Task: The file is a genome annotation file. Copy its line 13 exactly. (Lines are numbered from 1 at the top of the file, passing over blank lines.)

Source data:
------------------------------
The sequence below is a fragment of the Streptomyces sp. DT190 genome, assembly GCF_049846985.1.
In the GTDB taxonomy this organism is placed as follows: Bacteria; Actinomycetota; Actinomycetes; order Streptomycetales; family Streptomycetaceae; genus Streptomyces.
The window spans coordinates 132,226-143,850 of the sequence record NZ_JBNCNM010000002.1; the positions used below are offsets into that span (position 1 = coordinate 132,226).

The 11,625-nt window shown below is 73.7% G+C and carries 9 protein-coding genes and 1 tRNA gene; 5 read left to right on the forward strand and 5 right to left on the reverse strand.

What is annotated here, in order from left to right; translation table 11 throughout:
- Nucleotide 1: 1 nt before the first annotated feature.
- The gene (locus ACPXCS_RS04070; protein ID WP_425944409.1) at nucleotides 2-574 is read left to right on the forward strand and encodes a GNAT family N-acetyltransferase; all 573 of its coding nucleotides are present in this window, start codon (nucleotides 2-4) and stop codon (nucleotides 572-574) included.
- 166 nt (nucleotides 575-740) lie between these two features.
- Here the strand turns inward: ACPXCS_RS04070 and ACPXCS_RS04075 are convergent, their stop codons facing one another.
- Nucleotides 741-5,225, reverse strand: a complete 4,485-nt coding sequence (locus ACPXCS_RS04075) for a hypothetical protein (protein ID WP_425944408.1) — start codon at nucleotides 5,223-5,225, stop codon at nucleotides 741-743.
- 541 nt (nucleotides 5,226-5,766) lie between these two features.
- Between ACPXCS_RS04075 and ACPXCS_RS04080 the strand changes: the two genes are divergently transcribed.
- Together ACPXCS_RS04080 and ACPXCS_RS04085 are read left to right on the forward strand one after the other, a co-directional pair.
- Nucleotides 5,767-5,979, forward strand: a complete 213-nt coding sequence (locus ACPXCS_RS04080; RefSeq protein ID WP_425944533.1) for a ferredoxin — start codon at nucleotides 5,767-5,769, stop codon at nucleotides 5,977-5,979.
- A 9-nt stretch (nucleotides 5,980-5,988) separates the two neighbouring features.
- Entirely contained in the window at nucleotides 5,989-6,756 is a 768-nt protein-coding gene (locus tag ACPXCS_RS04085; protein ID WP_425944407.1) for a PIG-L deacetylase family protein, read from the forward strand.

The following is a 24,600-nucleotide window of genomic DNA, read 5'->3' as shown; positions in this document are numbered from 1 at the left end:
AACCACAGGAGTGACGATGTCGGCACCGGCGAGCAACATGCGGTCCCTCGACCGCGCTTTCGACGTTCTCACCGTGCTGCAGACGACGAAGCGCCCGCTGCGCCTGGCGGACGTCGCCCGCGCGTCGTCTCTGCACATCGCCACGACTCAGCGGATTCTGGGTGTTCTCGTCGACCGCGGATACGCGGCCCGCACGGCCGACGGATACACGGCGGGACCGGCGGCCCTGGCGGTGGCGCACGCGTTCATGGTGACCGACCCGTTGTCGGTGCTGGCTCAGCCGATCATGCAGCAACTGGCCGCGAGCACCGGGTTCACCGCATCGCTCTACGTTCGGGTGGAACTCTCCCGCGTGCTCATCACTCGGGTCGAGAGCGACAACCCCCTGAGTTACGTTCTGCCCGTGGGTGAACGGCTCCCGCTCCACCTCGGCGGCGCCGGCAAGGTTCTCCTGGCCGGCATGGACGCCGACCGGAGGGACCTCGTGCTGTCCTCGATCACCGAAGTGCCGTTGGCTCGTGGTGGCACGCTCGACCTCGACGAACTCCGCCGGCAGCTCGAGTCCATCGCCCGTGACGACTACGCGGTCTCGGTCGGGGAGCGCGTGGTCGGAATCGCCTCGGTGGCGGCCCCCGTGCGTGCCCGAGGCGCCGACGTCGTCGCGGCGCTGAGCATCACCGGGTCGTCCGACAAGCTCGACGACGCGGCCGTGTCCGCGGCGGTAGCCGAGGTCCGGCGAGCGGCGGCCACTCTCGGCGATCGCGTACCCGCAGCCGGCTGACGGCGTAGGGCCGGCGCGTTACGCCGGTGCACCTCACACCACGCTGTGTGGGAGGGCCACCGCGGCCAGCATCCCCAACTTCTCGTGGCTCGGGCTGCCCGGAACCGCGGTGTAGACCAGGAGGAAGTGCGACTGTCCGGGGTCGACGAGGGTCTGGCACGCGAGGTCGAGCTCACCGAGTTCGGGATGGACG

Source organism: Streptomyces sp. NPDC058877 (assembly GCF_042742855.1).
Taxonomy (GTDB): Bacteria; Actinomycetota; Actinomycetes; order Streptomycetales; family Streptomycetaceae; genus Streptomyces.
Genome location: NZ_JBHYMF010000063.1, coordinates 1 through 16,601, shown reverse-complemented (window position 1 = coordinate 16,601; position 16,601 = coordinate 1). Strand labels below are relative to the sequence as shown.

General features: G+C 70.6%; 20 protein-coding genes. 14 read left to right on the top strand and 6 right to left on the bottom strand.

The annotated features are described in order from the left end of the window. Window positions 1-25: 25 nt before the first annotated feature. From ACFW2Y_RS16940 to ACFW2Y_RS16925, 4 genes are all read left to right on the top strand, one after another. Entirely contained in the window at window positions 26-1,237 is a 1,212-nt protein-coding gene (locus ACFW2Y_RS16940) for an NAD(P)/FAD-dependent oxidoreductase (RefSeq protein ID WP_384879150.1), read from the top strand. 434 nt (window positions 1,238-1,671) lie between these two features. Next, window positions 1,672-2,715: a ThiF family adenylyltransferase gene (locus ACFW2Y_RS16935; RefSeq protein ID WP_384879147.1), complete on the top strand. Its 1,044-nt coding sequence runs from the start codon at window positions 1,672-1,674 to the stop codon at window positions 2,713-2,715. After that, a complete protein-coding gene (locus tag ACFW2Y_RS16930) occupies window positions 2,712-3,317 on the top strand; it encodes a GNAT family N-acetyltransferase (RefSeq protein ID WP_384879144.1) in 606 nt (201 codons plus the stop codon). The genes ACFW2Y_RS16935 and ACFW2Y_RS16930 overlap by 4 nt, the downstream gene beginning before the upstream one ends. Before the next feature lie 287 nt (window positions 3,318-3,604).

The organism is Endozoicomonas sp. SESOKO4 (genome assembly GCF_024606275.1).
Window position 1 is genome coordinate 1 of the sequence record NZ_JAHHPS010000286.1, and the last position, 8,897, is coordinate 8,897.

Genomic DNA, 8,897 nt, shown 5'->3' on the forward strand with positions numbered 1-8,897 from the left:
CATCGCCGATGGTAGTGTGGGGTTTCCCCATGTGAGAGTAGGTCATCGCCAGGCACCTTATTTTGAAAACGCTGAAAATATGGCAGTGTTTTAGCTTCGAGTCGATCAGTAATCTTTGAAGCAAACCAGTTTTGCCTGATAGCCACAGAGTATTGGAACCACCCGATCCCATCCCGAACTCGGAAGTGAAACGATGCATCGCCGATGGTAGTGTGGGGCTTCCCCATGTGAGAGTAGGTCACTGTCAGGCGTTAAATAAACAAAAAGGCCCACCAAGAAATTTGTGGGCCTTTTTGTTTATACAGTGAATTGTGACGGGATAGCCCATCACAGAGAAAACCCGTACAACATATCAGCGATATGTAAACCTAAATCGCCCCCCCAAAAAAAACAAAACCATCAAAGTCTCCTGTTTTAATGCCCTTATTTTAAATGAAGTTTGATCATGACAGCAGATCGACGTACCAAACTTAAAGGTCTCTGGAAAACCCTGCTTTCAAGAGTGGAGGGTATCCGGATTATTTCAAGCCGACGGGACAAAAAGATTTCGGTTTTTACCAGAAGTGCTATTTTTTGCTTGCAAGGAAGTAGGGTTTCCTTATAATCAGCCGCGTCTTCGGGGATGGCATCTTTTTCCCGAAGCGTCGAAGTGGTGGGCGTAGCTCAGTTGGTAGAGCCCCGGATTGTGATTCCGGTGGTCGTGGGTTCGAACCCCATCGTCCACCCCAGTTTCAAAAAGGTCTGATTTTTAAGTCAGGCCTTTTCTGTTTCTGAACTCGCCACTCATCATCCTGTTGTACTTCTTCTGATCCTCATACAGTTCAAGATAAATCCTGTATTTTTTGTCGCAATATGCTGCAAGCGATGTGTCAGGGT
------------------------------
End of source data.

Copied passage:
- Together ACPXCS_RS04080 and ACPXCS_RS04085 are read left to right on the forward strand one after the other, a co-directional pair.